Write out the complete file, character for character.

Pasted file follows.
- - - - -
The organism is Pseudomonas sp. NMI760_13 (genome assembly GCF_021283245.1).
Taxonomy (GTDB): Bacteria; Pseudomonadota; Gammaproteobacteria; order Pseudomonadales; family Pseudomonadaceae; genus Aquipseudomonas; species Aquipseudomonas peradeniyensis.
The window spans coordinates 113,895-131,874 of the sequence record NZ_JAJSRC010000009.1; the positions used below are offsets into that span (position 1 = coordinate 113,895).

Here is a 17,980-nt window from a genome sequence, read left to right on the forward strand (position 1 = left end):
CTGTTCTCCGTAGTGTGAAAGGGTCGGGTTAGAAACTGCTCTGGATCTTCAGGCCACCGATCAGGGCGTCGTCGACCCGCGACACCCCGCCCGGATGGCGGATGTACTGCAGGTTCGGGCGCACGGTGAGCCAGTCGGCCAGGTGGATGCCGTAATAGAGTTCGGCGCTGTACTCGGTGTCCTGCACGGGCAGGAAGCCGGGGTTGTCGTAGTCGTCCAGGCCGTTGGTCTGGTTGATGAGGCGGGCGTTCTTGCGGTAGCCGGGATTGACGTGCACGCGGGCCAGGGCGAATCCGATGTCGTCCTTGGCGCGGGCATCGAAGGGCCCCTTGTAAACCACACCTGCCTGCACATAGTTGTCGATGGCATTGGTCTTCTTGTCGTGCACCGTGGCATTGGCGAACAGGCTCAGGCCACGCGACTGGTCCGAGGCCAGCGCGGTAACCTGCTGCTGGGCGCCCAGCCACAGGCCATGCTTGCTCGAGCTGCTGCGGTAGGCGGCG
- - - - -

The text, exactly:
The organism is Pseudomonas sp. NMI760_13 (genome assembly GCF_021283245.1).
Taxonomy (GTDB): Bacteria; Pseudomonadota; Gammaproteobacteria; order Pseudomonadales; family Pseudomonadaceae; genus Aquipseudomonas; species Aquipseudomonas peradeniyensis.
The window spans coordinates 113,895-131,874 of the sequence record NZ_JAJSRC010000009.1; the positions used below are offsets into that span (position 1 = coordinate 113,895).

Here is a 17,980-nt window from a genome sequence, read left to right on the forward strand (position 1 = left end):
CTGTTCTCCGTAGTGTGAAAGGGTCGGGTTAGAAACTGCTCTGGATCTTCAGGCCACCGATCAGGGCGTCGTCGACCCGCGACACCCCGCCCGGATGGCGGATGTACTGCAGGTTCGGGCGCACGGTGAGCCAGTCGGCCAGGTGGATGCCGTAATAGAGTTCGGCGCTGTACTCGGTGTCCTGCACGGGCAGGAAGCCGGGGTTGTCGTAGTCGTCCAGGCCGTTGGTCTGGTTGATGAGGCGGGCGTTCTTGCGGTAGCCGGGATTGACGTGCACGCGGGCCAGGGCGAATCCGATGTCGTCCTTGGCGCGGGCATCGAAGGGCCCCTTGTAAACCACACCTGCCTGCACATAGTTGTCGATGGCATTGGTCTTCTTGTCGTGCACCGTGGCATTGGCGAACAGGCTCAGGCCACGCGACTGGTCCGAGGCCAGCGCGGTAACCTGCTGCTGGGCGCCCAGCCACAGGCCATGCTTGCTCGAGCTGCTGCGGTAGGCGGCG